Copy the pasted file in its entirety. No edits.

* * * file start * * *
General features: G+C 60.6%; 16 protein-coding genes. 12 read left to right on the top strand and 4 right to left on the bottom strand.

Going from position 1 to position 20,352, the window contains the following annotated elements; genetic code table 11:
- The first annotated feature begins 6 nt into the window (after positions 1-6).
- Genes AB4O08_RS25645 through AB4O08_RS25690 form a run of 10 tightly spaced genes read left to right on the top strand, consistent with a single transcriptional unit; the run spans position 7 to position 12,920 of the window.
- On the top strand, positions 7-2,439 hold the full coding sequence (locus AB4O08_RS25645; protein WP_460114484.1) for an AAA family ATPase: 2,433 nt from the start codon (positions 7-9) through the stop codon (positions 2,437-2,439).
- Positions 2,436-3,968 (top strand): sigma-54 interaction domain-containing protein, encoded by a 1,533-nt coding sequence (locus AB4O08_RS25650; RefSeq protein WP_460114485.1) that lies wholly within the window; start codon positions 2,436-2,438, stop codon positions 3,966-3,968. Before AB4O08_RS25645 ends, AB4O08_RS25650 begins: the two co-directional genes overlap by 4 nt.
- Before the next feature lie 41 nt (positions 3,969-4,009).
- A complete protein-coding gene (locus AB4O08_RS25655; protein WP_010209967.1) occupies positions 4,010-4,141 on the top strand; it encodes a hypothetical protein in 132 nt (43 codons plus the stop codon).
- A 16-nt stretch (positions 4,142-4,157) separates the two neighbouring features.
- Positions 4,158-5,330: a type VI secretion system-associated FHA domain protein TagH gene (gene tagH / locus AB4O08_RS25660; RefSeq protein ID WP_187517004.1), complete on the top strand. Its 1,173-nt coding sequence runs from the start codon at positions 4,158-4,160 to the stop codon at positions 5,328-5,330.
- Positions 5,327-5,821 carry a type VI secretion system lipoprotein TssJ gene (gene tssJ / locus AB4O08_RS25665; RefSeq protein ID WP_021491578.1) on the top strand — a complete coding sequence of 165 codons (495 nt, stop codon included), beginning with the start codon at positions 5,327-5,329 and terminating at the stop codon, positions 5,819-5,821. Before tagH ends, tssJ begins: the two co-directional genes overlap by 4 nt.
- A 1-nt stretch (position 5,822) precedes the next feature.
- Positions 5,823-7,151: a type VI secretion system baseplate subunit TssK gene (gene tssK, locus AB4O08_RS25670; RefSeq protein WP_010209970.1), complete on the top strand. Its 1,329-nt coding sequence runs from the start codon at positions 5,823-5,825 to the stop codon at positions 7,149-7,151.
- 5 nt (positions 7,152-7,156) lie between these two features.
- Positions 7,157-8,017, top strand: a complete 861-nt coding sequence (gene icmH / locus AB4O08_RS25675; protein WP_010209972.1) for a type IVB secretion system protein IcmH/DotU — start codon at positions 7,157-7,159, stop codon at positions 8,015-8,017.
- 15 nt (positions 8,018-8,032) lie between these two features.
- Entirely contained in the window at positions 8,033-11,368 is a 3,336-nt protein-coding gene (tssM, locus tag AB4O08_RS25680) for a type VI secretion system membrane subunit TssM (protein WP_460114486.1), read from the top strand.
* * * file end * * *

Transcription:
General features: G+C 60.6%; 16 protein-coding genes. 12 read left to right on the top strand and 4 right to left on the bottom strand.

Going from position 1 to position 20,352, the window contains the following annotated elements; genetic code table 11:
- The first annotated feature begins 6 nt into the window (after positions 1-6).
- Genes AB4O08_RS25645 through AB4O08_RS25690 form a run of 10 tightly spaced genes read left to right on the top strand, consistent with a single transcriptional unit; the run spans position 7 to position 12,920 of the window.
- On the top strand, positions 7-2,439 hold the full coding sequence (locus AB4O08_RS25645; protein WP_460114484.1) for an AAA family ATPase: 2,433 nt from the start codon (positions 7-9) through the stop codon (positions 2,437-2,439).
- Positions 2,436-3,968 (top strand): sigma-54 interaction domain-containing protein, encoded by a 1,533-nt coding sequence (locus AB4O08_RS25650; RefSeq protein WP_460114485.1) that lies wholly within the window; start codon positions 2,436-2,438, stop codon positions 3,966-3,968. Before AB4O08_RS25645 ends, AB4O08_RS25650 begins: the two co-directional genes overlap by 4 nt.
- Before the next feature lie 41 nt (positions 3,969-4,009).
- A complete protein-coding gene (locus AB4O08_RS25655; protein WP_010209967.1) occupies positions 4,010-4,141 on the top strand; it encodes a hypothetical protein in 132 nt (43 codons plus the stop codon).
- A 16-nt stretch (positions 4,142-4,157) separates the two neighbouring features.
- Positions 4,158-5,330: a type VI secretion system-associated FHA domain protein TagH gene (gene tagH / locus AB4O08_RS25660; RefSeq protein ID WP_187517004.1), complete on the top strand. Its 1,173-nt coding sequence runs from the start codon at positions 4,158-4,160 to the stop codon at positions 5,328-5,330.
- Positions 5,327-5,821 carry a type VI secretion system lipoprotein TssJ gene (gene tssJ / locus AB4O08_RS25665; RefSeq protein ID WP_021491578.1) on the top strand — a complete coding sequence of 165 codons (495 nt, stop codon included), beginning with the start codon at positions 5,327-5,329 and terminating at the stop codon, positions 5,819-5,821. Before tagH ends, tssJ begins: the two co-directional genes overlap by 4 nt.
- A 1-nt stretch (position 5,822) precedes the next feature.
- Positions 5,823-7,151: a type VI secretion system baseplate subunit TssK gene (gene tssK, locus AB4O08_RS25670; RefSeq protein WP_010209970.1), complete on the top strand. Its 1,329-nt coding sequence runs from the start codon at positions 5,823-5,825 to the stop codon at positions 7,149-7,151.
- 5 nt (positions 7,152-7,156) lie between these two features.
- Positions 7,157-8,017, top strand: a complete 861-nt coding sequence (gene icmH / locus AB4O08_RS25675; protein WP_010209972.1) for a type IVB secretion system protein IcmH/DotU — start codon at positions 7,157-7,159, stop codon at positions 8,015-8,017.
- 15 nt (positions 8,018-8,032) lie between these two features.
- Entirely contained in the window at positions 8,033-11,368 is a 3,336-nt protein-coding gene (tssM, locus tag AB4O08_RS25680) for a type VI secretion system membrane subunit TssM (protein WP_460114486.1), read from the top strand.